My weekly drive to Seattle to spend time in the company of the magnificent Elliot is a mixed bag (the drive, not Elliot). I nearly always like the 20-minute stretch of I-5 from Centralia to Tumwater, and through the Nisqually delta, and despise the drag from Fort Lewis (now Joint Base Lewis-McChord or JBLM, and who came up with that mouthful?) to my destination—although Fife, the armpit of the I-5 corridor at the north edge of Tacoma, does have a spectacular view of Mt. Rainier; and today, as it turns out, of the rising sun ball.
But today, the drive at dawn across the prairie to Olympia was so glorious, I turned off my book, forgot about my latte, and just drank it in. If I were a real photographer (that is one whose business it was to go out searching for photo ops with a real camera and actually getting off the road every time I wanted to), I would have been late for my caregiving gig.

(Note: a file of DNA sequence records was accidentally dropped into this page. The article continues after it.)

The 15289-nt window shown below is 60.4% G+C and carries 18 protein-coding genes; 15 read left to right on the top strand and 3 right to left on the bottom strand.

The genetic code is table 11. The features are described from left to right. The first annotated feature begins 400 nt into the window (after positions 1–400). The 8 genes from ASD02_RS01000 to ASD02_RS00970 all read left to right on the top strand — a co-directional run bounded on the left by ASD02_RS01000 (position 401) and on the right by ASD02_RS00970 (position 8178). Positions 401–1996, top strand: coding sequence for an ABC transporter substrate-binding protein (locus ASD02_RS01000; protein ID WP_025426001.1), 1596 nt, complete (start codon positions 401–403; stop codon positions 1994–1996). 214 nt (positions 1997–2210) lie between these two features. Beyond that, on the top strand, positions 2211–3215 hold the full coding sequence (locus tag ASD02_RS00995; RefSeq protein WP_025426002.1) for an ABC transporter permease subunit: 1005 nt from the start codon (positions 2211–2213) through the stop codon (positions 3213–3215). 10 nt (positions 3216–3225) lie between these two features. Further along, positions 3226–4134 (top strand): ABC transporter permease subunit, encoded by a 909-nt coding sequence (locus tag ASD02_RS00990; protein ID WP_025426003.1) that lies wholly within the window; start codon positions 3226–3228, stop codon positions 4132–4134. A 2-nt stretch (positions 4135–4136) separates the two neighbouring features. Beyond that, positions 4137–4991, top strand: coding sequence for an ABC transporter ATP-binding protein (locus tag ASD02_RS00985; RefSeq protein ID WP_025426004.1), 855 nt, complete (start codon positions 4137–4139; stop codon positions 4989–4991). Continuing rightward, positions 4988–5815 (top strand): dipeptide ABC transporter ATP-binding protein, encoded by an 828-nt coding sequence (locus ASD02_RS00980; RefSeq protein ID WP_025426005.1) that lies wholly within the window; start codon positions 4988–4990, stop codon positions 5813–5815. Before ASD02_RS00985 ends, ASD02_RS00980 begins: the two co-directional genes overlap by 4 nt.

I seriously considered calling my sister. “Get out of bed, this minute,” I imagined myself saying, “throw on a sweatshirt and your shoes and get yourself down the road. You won’t be sorry.” Perhaps she will be sorry I didn’t call. Or not; it was 5:40AM.
The sky was just beginning to streak pale golden pink across the eastern horizon, the triplet mounds of the silhouetted Rainier rising into it. Ground fog floated just above the prairie grass, the ghostly firs like mirages beneath its surface with their perfect points emerging, reaching toward the sky that would soon be blue. The yellow eyes of houses whose occupants were up early glowed eerily through the mist next to faded out gray barns.
My heart grew so big I thought there might not be room in my chest. My eyes filled.
And then there was the sunrise.
And then there was Elliot.